The common thread was a love for horses.
A PONY NAMED ‘POKEY’
Meekins got her first horse when her “grandpa got (her) a pony when (she) was two,” she said. “I named her Pokey.”
This love of horses stuck with her through her childhood. At seven, she asked her father for a horse. He told her she had to pay for it.
“I began saving every nickel I got,” she said. “By the time I turned 15, I had saved $500.
“That is a lot of sodas,” she said, clearly proud of the achievement.
But she also knew back then it would cost more than the money she had to keep a horse. So, she bought a curry comb instead.
“Some day I would have a horse,” she said thinking at the time.
She still has the metal horse comb she bought back then, using it to brush her horses’ manes today.
“It is funny how things happen,” she said.
A PENCHANT FOR SELF RELIANCE
The fiercely independent 50-year-old grew up in a log cabin that her father built in Trapper Creek, Alaska. It was a modest one-room structure with a loft that had enough room for the cots the family slept in. It sat in a clearing ringed by cottonwood and birch trees, roughly 14 miles south of Denali National Park. Mt. Mckinley — a towering 20,237-foot peak — was a memorable landmark of her childhood.
“McKinley makes Rainier seem like a foothill,” she said. “You had to look up when looking at McKinley.”
This was her backyard.
She chalks up her penchant for self reliance to her upbringing. Her father, also named John, worked in Anchorage repairing television sets — coming home only on weekends. Their mother was seldom in the picture, leaving Meekins to tend to her three younger siblings. By her thirteenth birthday, Meekins said, her mother was gone for good.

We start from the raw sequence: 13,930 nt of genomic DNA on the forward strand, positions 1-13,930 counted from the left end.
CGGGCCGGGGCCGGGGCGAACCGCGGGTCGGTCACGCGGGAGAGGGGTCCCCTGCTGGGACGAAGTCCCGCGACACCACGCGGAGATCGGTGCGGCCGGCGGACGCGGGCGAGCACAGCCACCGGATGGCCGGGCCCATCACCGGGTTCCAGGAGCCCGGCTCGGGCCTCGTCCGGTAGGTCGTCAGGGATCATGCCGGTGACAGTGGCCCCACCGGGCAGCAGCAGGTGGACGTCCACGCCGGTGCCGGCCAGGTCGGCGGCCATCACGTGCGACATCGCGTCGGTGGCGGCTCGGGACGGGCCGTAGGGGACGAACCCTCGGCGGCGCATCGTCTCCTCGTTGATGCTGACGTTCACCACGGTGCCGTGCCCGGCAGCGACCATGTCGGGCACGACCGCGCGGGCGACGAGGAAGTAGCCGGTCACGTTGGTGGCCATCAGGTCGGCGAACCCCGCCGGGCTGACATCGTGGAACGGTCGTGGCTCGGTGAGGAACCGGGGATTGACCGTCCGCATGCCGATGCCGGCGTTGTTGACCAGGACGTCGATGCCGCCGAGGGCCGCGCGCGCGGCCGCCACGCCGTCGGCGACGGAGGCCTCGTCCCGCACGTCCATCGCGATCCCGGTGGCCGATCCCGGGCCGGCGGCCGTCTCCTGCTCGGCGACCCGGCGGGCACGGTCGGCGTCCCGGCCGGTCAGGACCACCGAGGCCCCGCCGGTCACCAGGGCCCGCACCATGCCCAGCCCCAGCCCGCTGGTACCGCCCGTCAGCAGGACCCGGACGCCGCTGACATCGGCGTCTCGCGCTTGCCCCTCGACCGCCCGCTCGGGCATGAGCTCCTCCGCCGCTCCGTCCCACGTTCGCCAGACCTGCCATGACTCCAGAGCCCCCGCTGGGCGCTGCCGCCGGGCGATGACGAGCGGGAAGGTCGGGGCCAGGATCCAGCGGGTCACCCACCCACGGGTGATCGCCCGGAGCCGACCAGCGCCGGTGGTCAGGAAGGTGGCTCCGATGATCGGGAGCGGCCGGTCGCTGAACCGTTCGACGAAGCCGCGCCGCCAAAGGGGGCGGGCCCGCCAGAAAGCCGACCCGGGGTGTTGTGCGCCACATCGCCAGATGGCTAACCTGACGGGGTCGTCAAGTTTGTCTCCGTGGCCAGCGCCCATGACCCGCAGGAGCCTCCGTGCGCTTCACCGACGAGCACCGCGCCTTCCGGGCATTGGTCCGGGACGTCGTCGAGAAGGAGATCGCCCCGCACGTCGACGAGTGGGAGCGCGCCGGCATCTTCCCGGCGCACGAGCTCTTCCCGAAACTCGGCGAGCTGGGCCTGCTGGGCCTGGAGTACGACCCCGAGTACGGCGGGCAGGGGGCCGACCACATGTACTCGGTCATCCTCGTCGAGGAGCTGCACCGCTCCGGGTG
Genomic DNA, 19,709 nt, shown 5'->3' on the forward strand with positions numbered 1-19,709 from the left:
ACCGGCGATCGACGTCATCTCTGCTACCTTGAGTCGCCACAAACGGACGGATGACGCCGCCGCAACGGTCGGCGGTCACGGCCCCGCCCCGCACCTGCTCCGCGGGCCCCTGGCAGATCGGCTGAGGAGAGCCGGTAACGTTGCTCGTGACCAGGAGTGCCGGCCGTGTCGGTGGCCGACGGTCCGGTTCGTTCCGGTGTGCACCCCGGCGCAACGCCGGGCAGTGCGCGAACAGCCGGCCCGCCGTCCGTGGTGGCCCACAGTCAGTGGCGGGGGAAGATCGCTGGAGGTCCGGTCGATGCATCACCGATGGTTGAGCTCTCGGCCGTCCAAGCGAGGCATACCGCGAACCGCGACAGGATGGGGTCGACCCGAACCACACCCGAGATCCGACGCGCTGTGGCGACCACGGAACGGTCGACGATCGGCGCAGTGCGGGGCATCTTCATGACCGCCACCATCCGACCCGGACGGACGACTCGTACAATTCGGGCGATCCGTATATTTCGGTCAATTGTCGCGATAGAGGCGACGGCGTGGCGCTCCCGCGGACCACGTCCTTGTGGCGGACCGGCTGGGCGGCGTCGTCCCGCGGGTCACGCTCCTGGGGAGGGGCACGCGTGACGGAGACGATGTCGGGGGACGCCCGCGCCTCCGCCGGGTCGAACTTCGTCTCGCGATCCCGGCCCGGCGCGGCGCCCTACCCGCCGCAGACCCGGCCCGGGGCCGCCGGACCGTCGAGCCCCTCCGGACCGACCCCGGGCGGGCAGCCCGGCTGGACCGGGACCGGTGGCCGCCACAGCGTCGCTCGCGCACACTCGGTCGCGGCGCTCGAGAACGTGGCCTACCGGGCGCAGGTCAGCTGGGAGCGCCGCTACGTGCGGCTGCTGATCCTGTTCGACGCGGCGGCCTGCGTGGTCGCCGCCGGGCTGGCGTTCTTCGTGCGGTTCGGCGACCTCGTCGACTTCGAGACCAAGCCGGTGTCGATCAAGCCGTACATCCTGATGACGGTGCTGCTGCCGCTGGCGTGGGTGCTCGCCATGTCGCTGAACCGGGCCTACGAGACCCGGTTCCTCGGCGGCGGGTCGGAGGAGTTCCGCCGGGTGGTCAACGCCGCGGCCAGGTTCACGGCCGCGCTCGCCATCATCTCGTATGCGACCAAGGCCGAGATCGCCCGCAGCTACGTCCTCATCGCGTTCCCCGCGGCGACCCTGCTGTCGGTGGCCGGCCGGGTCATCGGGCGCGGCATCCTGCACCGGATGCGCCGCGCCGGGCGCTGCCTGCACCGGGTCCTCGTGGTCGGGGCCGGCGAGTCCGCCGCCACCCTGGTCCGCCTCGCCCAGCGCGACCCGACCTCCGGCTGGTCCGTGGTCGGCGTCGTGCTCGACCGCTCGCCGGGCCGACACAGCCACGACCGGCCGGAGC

“I raised my brother and sisters,” she said. “I ran everything (in the house). It never occurred to me to do it differently. It was normal.”
Although her memory of her childhood is frayed, she remembers playing in the tundra. Her siblings and her would put on skis, hitch up to one of their dogsled dogs, and ride around the frozen ground.
“The skis would go ‘squeak, squeak’ it was so cold,” she recalls laughing.
She eventually made her way back to the lower 48, married a tall cowboy with a knack for working with wood, had two children and settled in Western Washington.
SHARING HER LOVE OF HORSES
She now shares her love of horses and the great outdoors to a whole new generation of children. Her eyes light up when she talks about the joy her horses bring to the children.
“I ended up appealing to a whole new group of people,” she said. “These are kids who just want to ride.”
The 50-to-60 children who come each week learn more than just riding horses. What makes their experience different is that they learn to care for the horses they ride. They brush them, clean their stalls and learn to put on their saddle.
“You are not coming here to be a passenger,” she said. “The ultimate goal here is for them to feel like these are their horses.”
She even has a program for foster children. They get their lessons for free.
“Believe me, I am no saint. It gives me more than I give it,” she said of the program. “That is really something. You don’t see it until you are around it.”
In explanation, she tells a story of how she took a foster child home one day after horse lessons. They arrived at the boy’s house, where he stood at the front door unsure of whether to knock.
“At his own house,” she said incredulously.
“These kids have gone through layers and layers of rejection…that nobody wants them,” she said.
But here “the horses accept the kids,” she said, a loving lesson in belonging. “You can’t help but go: ‘This is love’.”